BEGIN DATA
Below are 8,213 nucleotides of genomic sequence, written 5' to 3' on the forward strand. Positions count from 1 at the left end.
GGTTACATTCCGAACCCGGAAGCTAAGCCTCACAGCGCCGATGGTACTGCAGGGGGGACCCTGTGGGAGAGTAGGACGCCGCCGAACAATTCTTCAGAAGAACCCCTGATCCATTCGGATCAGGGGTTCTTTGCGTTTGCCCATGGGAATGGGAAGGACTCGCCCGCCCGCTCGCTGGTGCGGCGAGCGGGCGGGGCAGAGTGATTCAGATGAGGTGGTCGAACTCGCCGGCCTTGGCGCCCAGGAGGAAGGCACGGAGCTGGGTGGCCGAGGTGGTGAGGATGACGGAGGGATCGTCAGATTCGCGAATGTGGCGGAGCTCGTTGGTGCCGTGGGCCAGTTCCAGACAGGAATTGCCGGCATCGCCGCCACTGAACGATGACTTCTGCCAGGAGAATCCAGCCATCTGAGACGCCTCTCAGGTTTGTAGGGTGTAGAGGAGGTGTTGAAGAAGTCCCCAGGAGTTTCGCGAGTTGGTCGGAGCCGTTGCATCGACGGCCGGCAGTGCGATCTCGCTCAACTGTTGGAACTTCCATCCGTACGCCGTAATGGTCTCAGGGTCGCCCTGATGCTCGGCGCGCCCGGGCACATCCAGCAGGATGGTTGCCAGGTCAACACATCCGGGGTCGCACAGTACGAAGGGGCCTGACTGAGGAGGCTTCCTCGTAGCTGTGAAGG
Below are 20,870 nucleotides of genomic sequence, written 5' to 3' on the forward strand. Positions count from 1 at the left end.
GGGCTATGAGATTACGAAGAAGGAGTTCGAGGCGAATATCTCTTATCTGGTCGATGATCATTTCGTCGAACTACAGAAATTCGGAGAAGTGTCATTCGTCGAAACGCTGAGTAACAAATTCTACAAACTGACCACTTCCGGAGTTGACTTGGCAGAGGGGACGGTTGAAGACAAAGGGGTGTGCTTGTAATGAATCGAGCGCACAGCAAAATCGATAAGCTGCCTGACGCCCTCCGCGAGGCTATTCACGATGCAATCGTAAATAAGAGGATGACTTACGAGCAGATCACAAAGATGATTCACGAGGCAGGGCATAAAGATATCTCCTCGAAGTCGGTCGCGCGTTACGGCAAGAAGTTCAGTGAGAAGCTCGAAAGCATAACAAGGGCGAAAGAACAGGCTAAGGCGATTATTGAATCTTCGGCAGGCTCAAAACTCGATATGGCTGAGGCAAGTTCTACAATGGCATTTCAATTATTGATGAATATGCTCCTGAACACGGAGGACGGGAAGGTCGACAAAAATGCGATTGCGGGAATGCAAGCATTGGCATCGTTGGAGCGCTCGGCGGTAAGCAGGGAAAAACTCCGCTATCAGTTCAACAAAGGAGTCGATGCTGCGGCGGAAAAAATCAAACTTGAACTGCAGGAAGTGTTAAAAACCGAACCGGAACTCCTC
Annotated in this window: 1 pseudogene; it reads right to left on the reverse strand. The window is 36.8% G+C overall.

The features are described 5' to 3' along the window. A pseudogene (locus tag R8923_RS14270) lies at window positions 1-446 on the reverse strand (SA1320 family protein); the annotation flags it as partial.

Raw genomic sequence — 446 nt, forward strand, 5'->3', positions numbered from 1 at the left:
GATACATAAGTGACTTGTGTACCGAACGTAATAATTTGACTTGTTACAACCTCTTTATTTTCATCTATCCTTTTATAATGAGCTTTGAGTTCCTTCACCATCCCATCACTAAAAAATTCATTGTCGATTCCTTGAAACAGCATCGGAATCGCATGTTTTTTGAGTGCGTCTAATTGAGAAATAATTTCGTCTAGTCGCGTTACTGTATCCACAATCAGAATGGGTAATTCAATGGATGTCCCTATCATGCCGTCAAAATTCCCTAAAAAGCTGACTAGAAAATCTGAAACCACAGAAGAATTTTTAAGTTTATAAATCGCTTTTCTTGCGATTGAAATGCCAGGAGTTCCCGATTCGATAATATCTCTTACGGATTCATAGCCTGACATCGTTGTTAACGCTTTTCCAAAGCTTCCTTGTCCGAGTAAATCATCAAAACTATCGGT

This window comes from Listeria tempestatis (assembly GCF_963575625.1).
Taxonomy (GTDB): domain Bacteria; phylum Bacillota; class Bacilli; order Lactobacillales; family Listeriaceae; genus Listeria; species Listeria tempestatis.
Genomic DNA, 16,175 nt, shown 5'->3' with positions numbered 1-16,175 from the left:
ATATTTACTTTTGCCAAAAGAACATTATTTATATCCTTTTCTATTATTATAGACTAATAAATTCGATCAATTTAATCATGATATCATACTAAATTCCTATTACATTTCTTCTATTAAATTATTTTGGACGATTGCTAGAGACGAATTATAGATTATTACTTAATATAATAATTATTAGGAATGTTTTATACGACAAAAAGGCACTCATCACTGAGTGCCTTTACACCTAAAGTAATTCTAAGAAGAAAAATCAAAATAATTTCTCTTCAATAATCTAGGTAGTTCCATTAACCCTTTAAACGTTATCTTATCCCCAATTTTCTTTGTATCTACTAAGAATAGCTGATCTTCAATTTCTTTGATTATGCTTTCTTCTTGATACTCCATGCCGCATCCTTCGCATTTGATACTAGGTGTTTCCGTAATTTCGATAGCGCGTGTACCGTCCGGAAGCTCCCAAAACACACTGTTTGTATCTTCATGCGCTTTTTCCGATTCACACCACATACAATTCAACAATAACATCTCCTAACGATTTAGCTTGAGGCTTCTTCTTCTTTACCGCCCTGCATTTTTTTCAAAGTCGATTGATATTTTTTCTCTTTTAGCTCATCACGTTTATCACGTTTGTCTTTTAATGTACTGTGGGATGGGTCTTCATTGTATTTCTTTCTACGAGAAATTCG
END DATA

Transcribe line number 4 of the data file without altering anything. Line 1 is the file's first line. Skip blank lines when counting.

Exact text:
GGGCTATGAGATTACGAAGAAGGAGTTCGAGGCGAATATCTCTTATCTGGTCGATGATCATTTCGTCGAACTACAGAAATTCGGAGAAGTGTCATTCGTCGAAACGCTGAGTAACAAATTCTACAAACTGACCACTTCCGGAGTTGACTTGGCAGAGGGGACGGTTGAAGACAAAGGGGTGTGCTTGTAATGAATCGAGCGCACAGCAAAATCGATAAGCTGCCTGACGCCCTCCGCGAGGCTATTCACGATGCAATCGTAAATAAGAGGATGACTTACGAGCAGATCACAAAGATGATTCACGAGGCAGGGCATAAAGATATCTCCTCGAAGTCGGTCGCGCGTTACGGCAAGAAGTTCAGTGAGAAGCTCGAAAGCATAACAAGGGCGAAAGAACAGGCTAAGGCGATTATTGAATCTTCGGCAGGCTCAAAACTCGATATGGCTGAGGCAAGTTCTACAATGGCATTTCAATTATTGATGAATATGCTCCTGAACACGGAGGACGGGAAGGTCGACAAAAATGCGATTGCGGGAATGCAAGCATTGGCATCGTTGGAGCGCTCGGCGGTAAGCAGGGAAAAACTCCGCTATCAGTTCAACAAAGGAGTCGATGCTGCGGCGGAAAAAATCAAACTTGAACTGCAGGAAGTGTTAAAAACCGAACCGGAACTCCTC